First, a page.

Betty Who Shares Advice with Berklee Five-Week Summer Students

By 
Mike Keefe-Feldman
August 5, 2014
Betty Who
Betty Who performs for high school students during a clinic as part of Berklee's Five-Week Summer Performance Program.
Photo by Dave Green

The Berklee Five-Week Summer Performance Program students amassed in the Berklee Performance Center (BPC) for a performance clinic with alumna Betty Who were singing the words to her exuberant viral video hit “Somebody Loves You” long before the artist took the stage. These early adopters seem likely to be joined by reinforcements soon, given that Betty Who will unleash her fun, sophisticated, and danceable indie pop to a wider audience with the October 7, 2014 release of her debut full-length album on RCA Records, which will be followed by a November touring stint in which she will be opening for the chart-topping Katy Perry.

It’s been an unusually rapid lift-off for Betty Who. Just a few years ago, she was a high school student attending Berklee’s Five-Week Program herself. The program convinced Who (otherwise known to the Berklee community by her given name, Jessica Newham ’13) to apply to Berklee, where she studied and surrounded herself with talented peers who now make up her team, including manager Ethan Schiff ’13 and producer Peter Thomas, who left Berklee after a year when opportunities to begin his career as a music producer knocked in Los Angeles.

Read more about Berklee students’ collaboration with Betty Who here.

Having been a Five-Week student herself, Betty Who instantly connected with those pondering whether they plan to forge their own career path in music. During the BPC clinic on July 28, she also reinforced the summer program’s performance technique curriculum by demonstrating her considerable stage presence via a high-energy set of songs. Below are excerpts from her remarks at the clinic in response to student questions.

On getting started in music:

“I think it takes time for you to actually believe in yourself, but the second that you say it with authority, it changes the game. I came to Berklee Five-Week the summer after my junior year of high school as a singer, and that was my first time doing singing ever, anywhere. I thought I was going to be totally behind and didn’t know anything. But then I got here and met all of these people who were very much like-minded and it made me so excited about what I wanted to do and they didn’t judge me for it. I applied to Berklee early, came and auditioned, and got in a couple months later. I spent the whole time at Berklee growing a lot. I wrote a lot of songs that nobody’s ever heard. And then I put out this first EP—the first thing I ever put online—and that’s when Billboard picked it up and RCA called.”

On working with a record label:

“Honestly, if I didn’t do pop music, I would not be signed to a record label. For me, the record label is for radio. Having the clout of a radio department at a record label behind me is huge. You’ll have to figure out what works for you, but I have a great view of people at RCA because I consistently say things like, ‘I don’t want this and I refuse to do this’ and the response is always, ‘Okay, we’ll work around that.’ Some people have deals where they say, ‘I don’t want this’ and the label’s response is ‘Too bad.’ I’m very lucky that I got a great deal that includes creative control.”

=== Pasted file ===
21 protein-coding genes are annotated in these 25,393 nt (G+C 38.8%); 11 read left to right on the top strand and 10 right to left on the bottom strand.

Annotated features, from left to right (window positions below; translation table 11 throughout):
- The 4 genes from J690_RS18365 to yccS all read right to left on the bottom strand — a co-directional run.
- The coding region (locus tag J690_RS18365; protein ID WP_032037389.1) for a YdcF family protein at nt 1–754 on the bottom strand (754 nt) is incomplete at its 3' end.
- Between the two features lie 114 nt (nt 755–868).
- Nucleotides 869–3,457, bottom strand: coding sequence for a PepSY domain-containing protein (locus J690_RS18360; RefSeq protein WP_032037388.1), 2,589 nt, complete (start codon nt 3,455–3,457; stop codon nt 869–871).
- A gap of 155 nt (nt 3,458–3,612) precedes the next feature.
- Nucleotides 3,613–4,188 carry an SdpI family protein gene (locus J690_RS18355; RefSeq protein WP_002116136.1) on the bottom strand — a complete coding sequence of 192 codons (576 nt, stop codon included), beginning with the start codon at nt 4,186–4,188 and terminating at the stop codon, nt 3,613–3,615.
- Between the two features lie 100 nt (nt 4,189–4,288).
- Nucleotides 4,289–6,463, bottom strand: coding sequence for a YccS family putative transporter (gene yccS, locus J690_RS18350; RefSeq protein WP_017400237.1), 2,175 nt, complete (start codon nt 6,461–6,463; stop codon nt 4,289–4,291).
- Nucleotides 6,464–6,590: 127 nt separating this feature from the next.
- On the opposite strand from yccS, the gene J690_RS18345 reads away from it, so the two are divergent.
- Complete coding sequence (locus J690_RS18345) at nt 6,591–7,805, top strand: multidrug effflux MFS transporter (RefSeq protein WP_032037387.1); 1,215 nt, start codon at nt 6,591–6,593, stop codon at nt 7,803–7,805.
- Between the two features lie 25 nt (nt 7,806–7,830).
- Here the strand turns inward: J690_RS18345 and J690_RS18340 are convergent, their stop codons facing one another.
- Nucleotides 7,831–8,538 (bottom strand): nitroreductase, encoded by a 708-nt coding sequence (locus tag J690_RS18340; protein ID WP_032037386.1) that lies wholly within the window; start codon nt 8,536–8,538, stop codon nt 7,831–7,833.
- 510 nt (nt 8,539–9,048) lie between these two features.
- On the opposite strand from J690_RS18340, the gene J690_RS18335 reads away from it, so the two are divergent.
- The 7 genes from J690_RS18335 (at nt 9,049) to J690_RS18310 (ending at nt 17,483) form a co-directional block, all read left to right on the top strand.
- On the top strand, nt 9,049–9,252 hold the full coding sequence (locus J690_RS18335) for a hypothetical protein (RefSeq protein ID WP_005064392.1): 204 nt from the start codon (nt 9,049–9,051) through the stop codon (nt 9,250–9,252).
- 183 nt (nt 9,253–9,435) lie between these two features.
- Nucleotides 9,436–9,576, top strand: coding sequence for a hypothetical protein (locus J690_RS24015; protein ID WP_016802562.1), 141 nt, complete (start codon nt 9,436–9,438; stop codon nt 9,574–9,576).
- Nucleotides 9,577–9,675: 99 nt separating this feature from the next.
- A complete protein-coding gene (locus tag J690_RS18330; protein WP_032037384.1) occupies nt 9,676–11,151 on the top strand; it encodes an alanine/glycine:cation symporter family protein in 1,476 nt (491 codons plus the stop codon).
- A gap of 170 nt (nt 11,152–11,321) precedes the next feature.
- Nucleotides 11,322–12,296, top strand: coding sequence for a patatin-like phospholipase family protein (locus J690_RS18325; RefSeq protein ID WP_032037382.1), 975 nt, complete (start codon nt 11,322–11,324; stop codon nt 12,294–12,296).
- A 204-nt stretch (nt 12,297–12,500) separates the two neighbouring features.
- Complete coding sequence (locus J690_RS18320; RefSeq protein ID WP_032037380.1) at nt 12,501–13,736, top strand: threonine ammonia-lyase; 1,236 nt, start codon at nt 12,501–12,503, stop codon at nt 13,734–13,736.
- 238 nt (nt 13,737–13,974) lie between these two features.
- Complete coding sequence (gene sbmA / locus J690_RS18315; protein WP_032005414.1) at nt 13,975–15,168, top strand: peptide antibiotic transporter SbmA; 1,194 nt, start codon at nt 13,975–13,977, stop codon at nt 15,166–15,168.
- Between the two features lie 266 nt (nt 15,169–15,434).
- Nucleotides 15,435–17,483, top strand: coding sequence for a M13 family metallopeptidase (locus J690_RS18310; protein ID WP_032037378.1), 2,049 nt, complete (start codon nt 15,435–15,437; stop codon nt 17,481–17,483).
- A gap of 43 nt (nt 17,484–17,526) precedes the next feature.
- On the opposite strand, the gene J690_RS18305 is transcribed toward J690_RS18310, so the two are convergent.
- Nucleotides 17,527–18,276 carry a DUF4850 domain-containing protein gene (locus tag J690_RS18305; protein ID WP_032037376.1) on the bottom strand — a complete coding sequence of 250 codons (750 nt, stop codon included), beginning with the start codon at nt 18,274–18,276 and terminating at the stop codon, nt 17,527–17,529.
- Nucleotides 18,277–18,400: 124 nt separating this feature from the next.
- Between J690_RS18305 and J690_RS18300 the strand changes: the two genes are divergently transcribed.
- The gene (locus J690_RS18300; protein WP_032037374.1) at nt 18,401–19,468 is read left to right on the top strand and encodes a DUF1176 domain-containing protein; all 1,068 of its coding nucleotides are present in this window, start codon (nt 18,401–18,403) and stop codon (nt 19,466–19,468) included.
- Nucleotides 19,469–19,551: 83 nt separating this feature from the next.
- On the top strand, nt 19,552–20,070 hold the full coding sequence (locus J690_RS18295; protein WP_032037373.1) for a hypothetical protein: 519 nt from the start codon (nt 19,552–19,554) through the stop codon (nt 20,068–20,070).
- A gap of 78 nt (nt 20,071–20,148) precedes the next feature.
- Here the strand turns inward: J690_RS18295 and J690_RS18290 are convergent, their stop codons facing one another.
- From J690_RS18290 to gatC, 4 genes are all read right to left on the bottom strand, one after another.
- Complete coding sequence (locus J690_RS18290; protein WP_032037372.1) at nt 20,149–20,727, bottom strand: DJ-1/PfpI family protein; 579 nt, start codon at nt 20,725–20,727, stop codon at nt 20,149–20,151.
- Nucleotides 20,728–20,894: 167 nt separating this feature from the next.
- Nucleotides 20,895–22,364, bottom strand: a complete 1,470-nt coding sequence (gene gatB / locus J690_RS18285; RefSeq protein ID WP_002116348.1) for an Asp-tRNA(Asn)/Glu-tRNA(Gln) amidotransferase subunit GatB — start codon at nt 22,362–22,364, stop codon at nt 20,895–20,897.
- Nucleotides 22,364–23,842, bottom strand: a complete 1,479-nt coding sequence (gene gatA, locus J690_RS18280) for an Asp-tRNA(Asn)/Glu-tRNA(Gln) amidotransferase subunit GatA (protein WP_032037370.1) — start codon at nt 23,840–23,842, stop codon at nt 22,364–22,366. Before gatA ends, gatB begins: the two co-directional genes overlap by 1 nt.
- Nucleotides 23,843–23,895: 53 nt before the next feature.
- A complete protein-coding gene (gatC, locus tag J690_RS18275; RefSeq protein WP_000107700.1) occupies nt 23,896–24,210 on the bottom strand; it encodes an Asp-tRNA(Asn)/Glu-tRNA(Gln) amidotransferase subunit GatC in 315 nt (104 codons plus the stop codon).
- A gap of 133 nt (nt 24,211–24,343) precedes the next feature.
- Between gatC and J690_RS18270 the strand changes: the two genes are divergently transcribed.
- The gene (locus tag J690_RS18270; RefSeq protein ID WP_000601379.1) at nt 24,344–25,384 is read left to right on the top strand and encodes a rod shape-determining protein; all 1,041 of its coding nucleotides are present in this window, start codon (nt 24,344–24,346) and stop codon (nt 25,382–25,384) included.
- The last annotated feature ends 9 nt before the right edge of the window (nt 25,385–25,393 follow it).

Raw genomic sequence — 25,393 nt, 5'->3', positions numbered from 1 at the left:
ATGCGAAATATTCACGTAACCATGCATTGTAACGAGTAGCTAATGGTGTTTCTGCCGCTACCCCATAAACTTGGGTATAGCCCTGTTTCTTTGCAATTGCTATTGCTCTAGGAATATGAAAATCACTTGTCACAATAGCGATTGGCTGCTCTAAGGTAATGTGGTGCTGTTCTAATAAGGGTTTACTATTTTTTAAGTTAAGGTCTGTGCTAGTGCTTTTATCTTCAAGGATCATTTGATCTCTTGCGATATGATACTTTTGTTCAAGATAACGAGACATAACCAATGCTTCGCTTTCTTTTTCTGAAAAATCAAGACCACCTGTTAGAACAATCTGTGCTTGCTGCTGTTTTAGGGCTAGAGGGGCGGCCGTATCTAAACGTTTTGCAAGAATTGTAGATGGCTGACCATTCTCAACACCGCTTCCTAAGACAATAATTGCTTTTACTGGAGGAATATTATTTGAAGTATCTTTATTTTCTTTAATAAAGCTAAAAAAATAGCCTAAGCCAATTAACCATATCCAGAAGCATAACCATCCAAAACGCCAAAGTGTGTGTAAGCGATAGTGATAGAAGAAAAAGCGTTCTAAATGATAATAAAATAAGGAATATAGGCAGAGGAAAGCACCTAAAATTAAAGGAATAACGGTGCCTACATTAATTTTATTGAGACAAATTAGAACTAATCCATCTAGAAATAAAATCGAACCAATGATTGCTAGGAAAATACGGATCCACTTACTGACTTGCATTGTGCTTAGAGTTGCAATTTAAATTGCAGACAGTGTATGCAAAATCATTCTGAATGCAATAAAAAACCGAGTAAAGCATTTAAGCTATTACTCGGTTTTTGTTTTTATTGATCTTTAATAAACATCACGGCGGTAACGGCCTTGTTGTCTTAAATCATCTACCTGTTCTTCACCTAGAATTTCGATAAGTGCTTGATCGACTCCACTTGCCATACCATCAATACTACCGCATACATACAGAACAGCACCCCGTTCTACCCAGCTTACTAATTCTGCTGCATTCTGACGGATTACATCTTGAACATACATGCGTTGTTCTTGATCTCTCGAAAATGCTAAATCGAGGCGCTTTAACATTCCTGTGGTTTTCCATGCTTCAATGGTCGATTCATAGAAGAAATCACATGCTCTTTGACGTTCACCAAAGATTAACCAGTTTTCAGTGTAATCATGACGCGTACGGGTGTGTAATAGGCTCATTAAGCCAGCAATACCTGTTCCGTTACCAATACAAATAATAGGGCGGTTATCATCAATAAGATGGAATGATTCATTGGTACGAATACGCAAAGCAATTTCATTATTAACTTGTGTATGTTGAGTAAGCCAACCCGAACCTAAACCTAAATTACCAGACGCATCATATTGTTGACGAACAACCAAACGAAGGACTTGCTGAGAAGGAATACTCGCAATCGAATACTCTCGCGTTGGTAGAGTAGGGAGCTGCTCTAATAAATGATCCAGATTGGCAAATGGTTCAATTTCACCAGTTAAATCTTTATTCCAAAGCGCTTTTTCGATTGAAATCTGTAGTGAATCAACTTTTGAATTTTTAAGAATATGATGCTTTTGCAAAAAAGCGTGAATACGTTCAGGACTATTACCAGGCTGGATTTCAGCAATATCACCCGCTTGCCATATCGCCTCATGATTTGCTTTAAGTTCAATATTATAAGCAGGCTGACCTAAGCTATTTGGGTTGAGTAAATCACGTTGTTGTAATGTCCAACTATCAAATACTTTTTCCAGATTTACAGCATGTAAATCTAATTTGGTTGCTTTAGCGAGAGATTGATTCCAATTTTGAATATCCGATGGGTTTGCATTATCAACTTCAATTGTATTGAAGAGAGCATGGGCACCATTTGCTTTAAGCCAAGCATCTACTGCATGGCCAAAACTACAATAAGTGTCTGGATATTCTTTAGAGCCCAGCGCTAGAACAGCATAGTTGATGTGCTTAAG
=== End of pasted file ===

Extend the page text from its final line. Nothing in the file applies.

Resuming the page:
Watch excerpts from Betty Who's performance clinic at Berklee here:

On vocal health:

“Warming up and warming down changed my life. I never want to do it but I’ve been working with this voice teacher in LA and it will save you a lot of stress. When I get sick, I steam and I drink Throat Coat with honey and lemon. I go on vocal rest; we’ll get out of a show and I won’t speak until soundcheck the next day.”

On networking:

“When I came to Five-Week, everyone said, ‘Make sure you get to know everybody because those are the people you’re going to be needing in years to come.’ And it kind of sounds silly at the time, but it’s 100 percent accurate. By the time I left Berklee with my whole team in place—I mean, there are two people on the road with us who aren’t from Berklee, and everyone else is—I saw that the person across the hall from you might be the next big film scorer, because there’s definitely a lot of talent here.”

On maintaining one’s performance energy level:

“Whether it’s 20,000 people or 50 people, if they’re yelling for you and psyched that you’re there, you’re like, ‘I’m in it, dude.’ You get on stage and you’re like, ‘This is my duty as an artist to deliver a great show to you.’ They paid money, and they don’t know that you had a great show in San Francisco last night. They only know that you’re here in Portland tonight and you have to play a good show. So I tell myself all the time that I’m not here for me. I’m here for you. I want you to walk away and think, ‘That was the coolest thing I’ve ever seen.’ So making it all about the audience is my advice.”

Watch music videos and live performances from Betty Who via this playlist: